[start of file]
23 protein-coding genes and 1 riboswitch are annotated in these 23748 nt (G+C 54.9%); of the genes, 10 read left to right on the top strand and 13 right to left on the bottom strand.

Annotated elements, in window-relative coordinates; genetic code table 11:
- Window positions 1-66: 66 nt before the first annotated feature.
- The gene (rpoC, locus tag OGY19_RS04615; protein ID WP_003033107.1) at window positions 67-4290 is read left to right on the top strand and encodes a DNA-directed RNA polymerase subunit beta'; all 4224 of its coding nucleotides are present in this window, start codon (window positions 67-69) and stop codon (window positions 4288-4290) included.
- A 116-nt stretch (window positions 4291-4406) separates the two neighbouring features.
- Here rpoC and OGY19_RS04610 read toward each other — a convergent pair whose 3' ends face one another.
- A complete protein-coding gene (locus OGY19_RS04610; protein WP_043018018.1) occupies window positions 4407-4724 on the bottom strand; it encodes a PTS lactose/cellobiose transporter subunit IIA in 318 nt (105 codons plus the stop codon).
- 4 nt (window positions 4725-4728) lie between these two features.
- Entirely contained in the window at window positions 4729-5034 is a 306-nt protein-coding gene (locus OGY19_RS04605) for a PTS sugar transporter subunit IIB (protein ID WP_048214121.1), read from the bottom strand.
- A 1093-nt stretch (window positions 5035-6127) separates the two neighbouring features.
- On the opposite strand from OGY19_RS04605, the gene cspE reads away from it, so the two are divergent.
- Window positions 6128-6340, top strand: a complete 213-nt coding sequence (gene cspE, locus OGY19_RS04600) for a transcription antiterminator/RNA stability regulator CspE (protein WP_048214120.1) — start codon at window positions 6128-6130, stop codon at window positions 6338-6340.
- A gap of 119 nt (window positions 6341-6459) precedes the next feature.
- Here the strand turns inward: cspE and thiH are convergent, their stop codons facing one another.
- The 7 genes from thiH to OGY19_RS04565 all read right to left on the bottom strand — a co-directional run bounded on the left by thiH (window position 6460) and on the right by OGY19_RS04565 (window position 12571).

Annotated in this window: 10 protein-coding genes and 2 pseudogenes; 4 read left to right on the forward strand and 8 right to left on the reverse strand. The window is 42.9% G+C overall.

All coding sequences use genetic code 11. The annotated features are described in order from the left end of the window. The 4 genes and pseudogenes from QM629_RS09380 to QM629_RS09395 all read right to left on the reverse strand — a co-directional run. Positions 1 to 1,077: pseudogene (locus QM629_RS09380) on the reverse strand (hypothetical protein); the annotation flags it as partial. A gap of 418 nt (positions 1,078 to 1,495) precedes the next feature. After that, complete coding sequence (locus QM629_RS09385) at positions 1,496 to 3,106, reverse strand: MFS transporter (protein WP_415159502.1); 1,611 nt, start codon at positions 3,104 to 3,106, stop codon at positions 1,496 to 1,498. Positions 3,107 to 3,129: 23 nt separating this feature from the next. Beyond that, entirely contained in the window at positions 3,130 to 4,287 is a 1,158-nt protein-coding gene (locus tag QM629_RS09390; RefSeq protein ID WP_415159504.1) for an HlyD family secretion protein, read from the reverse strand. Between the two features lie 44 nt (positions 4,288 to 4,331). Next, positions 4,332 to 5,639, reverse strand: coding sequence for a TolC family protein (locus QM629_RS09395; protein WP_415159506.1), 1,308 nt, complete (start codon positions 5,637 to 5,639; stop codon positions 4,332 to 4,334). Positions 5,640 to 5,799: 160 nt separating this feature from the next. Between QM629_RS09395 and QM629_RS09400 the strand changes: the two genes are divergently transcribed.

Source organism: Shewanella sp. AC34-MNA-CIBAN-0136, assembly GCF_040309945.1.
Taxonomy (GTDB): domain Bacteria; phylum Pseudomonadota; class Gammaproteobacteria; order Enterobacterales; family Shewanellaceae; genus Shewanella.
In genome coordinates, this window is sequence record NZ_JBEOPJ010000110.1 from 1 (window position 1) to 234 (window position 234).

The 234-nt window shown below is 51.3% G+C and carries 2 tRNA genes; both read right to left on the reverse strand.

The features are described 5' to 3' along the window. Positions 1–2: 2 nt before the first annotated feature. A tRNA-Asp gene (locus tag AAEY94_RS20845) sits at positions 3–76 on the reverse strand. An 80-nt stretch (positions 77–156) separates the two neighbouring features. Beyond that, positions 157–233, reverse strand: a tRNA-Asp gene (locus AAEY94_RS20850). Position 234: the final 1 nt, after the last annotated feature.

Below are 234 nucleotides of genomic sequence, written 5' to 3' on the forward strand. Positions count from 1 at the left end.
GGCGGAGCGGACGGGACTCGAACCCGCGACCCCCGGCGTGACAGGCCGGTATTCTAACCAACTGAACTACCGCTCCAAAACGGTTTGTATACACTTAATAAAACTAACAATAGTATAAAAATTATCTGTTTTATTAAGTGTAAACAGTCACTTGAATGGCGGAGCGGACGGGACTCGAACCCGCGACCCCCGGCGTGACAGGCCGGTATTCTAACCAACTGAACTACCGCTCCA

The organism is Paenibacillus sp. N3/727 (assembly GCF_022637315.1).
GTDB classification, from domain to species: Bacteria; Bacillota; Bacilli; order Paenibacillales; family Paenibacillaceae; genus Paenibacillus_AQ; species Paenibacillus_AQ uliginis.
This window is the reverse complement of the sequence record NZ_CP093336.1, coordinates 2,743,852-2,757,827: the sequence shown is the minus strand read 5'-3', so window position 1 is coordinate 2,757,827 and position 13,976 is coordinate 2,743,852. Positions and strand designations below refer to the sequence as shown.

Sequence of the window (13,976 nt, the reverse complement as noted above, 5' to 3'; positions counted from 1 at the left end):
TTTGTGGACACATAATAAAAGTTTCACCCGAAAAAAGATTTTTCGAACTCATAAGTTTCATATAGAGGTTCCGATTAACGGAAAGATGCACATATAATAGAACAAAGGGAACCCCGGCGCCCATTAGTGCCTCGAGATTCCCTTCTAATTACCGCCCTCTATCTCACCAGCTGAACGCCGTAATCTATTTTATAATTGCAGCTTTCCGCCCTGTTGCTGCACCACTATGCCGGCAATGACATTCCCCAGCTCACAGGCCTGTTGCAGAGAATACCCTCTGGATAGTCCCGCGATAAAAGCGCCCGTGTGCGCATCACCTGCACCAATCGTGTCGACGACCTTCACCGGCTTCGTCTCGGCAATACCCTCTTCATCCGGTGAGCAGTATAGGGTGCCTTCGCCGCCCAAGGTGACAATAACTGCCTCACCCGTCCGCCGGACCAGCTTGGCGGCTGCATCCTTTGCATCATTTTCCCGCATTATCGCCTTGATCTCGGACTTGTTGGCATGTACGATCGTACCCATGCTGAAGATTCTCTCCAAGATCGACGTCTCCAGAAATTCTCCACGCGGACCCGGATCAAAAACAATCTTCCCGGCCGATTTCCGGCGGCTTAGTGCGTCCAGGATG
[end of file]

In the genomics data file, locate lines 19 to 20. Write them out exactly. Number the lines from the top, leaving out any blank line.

Taxonomy (GTDB): domain Bacteria; phylum Pseudomonadota; class Gammaproteobacteria; order Enterobacterales; family Shewanellaceae; genus Shewanella.
In genome coordinates, this window is sequence record NZ_JBEOPJ010000110.1 from 1 (window position 1) to 234 (window position 234).